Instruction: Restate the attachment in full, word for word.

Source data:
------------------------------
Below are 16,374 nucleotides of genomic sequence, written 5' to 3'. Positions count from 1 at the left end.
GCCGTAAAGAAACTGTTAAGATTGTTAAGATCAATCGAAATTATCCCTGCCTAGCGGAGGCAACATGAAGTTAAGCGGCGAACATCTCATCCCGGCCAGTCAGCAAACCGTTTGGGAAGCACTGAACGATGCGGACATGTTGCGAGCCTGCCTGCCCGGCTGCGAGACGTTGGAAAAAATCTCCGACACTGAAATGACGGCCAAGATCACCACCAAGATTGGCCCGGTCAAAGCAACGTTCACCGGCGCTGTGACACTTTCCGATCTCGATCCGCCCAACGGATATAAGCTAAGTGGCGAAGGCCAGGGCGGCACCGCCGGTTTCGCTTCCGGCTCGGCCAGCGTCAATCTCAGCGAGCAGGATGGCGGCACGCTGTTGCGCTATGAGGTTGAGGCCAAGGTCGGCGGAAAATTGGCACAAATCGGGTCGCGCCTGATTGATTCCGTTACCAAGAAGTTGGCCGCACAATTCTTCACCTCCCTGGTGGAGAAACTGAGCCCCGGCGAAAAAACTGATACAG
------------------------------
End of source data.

Below are 16,374 nucleotides of genomic sequence, written 5' to 3'. Positions count from 1 at the left end.
GCCGTAAAGAAACTGTTAAGATTGTTAAGATCAATCGAAATTATCCCTGCCTAGCGGAGGCAACATGAAGTTAAGCGGCGAACATCTCATCCCGGCCAGTCAGCAAACCGTTTGGGAAGCACTGAACGATGCGGACATGTTGCGAGCCTGCCTGCCCGGCTGCGAGACGTTGGAAAAAATCTCCGACACTGAAATGACGGCCAAGATCACCACCAAGATTGGCCCGGTCAAAGCAACGTTCACCGGCGCTGTGACACTTTCCGATCTCGATCCGCCCAACGGATATAAGCTAAGTGGCGAAGGCCAGGGCGGCACCGCCGGTTTCGCTTCCGGCTCGGCCAGCGTCAATCTCAGCGAGCAGGATGGCGGCACGCTGTTGCGCTATGAGGTTGAGGCCAAGGTCGGCGGAAAATTGGCACAAATCGGGTCGCGCCTGATTGATTCCGTTACCAAGAAGTTGGCCGCACAATTCTTCACCTCCCTGGTGGAGAAACTGAGCCCCGGCGAAAAAACTGATACAG